This time was initially so important that it was used to determine winners in fall-less battles, but its importance gradually declined over the years and although it is still measured today, it’s not decisive; on the contrary, this time is, today, worth one point at most.
Another difference is present in the scoring system. So-called “exposure points” are, in collegiate wrestling, not given for simply forcing the opponent to the mat, i.e. the ground, rather – one has to force one shoulder down and hold the other under a specific angle for a certain period of time in order to get points. These points are called “near fall” points and are specific for collegiate wrestling. This is also another example of how collegiate wrestling favours control over takedowns and other techniques.
Oh, in case you were wondering – submissions are not allowed. That is, actually, logical for a sport that favours control hands-on control over aggressive techniques.
Collegiate Wrestling Tournaments and Competitions
The collegiate wrestling season usually takes place from October/November until March. The governing organisation is, as stated above, the NCAA, an organisation that is in charge of all collegiate sports in the United States.
The top NCAA tournament is the Division I championship, held annually. There are 10 weight divisions in total (125 – 285 lbs). A collegiate career usually lasts three or fours years, but there have been cases – mostly historical – where collegiate careers lasted more than four years (p.e. because they were interrupted by conscription).
The Division I championship is the highest national competition in collegiate wrestling. That is the championship for the best of the best. But before reaching it, wrestlers have to go through local, county, state and regional competitions, which serve as a form of qualification for the Division I tournament, although each of them award separate titles. To make it simpler, we’ll compare it to the NBA.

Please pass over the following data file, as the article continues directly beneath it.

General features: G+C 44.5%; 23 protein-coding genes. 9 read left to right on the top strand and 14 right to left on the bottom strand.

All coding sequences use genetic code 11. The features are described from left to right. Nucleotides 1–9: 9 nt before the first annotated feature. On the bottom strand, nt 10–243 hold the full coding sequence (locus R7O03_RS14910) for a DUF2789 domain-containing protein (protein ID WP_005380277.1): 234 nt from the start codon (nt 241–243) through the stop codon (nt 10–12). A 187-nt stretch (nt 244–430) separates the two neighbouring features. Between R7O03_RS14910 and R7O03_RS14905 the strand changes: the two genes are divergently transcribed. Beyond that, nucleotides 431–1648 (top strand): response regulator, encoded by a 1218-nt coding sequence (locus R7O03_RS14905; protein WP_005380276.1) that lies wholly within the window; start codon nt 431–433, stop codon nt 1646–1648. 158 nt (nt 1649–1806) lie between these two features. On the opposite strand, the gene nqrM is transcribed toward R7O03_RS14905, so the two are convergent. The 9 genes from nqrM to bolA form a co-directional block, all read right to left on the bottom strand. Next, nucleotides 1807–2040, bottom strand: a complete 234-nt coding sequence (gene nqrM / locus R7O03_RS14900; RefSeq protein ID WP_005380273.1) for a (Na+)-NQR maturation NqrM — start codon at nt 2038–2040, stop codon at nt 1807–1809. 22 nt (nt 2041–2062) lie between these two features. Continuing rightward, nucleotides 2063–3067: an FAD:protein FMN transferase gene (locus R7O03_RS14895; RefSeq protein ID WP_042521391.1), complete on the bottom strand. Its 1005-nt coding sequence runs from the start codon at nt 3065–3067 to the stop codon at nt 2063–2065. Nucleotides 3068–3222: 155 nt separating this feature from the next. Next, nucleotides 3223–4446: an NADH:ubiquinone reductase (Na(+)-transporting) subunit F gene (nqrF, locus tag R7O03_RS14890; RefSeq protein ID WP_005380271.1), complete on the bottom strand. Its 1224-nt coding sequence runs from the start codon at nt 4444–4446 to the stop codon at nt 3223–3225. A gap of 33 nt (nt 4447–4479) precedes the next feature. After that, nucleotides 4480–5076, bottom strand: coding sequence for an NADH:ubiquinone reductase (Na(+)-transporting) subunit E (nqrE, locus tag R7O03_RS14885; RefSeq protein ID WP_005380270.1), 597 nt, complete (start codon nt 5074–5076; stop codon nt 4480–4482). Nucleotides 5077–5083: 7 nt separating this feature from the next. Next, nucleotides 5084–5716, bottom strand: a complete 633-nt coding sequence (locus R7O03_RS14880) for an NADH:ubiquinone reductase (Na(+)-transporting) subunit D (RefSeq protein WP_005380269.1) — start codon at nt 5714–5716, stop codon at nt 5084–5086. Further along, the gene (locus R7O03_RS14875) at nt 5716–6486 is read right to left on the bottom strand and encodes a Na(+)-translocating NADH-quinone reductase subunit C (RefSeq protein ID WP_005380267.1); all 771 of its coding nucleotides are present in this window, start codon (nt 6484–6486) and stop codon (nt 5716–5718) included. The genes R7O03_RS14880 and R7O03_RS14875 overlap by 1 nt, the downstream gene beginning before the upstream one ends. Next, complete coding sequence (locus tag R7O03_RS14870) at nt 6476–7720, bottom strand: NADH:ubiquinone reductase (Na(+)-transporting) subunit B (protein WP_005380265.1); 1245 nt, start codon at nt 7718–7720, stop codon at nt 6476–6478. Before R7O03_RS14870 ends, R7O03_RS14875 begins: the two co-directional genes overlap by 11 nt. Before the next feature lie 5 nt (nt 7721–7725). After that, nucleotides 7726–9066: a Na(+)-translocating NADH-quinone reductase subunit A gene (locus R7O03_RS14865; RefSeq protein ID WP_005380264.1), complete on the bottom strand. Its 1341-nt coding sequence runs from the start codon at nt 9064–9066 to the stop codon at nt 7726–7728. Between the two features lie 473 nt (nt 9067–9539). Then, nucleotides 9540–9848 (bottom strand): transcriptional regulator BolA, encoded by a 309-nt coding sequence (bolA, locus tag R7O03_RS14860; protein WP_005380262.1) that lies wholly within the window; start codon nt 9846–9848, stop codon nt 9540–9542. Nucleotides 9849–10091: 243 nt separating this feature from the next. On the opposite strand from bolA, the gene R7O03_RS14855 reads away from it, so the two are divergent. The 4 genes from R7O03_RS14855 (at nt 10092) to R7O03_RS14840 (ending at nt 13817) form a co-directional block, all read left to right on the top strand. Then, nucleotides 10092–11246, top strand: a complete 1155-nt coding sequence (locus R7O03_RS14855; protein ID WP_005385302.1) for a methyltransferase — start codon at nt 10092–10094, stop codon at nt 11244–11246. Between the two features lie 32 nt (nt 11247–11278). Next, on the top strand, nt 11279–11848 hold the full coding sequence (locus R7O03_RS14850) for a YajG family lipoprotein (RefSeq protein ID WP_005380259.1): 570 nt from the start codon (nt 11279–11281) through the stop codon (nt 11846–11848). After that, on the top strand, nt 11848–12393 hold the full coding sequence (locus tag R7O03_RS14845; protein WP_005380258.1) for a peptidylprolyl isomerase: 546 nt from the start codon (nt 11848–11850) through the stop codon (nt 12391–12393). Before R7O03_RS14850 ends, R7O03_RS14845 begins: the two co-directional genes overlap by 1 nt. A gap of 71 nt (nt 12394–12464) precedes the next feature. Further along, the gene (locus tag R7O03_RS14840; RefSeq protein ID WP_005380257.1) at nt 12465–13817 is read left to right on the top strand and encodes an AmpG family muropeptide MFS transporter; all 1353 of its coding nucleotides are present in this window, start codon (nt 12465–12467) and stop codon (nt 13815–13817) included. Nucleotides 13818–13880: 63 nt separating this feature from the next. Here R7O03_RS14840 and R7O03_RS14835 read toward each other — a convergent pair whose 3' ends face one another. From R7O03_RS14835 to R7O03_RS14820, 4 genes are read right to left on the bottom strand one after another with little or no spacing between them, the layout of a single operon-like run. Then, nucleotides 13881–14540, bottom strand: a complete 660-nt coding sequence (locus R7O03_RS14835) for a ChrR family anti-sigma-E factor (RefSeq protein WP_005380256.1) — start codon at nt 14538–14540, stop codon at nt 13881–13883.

The NBA Finals are the main event of the season, but before coming there, teams have to participate in their respective Divisions, Conferences and Conference Playoffs before reaching the Finals. Although all these levels present a form of qualification for the Finals, teams are still crowned Division and Conference champions. That’s how the NCAA functions as well.
The NCAA championship is divided into team and individual competitions. The current team champion is Penn State, who won eight of the last nine competitions; we have to state that the 2020 edition was cancelled due the COVID-19 pandemic. With nine titles in total, Penn State is only the third most successful university in the history of collegiate wrestling. The second is Iowa, who won 23 titles in total, the last one in 2010.
The most successful university is Oklahoma State, who won an incredible 34 championship titles, the last one being in 2006. Iowa State has 8 titles, Oklahoma 7, Minnesota 3 and there are is a total of six universities with one championship title (Ohio State, Arizona State, Michigan State, Northern Iowa, Cornell College and Indiana).
As far as individual competitions go, there are to many multiple champions for each category to name them all so we can refer you to Wikipedia if you’re interested in a full list. But despite all of them, the are only four that have won the championship a total of four times. They are Pat Smith (1990-1992, 1994), Cael Sanderson (1999-2002), Kyle Dake (2010-2013) and Logan Stieber (2012-2015) and can be considered the most successful individual collegiate wrestlers in history.
If you are interested in starting wrestling check out what are the benefits of wrestling. Also, if you are looking into the transition from football to wrestling, or otherwise, we have explained in detail how the two are connected.
That covers our coverage of collegiate wrestling. We hope you’ve enjoyed it and that we will see you again soon.
Originally posted 2020-05-05 14:07:00.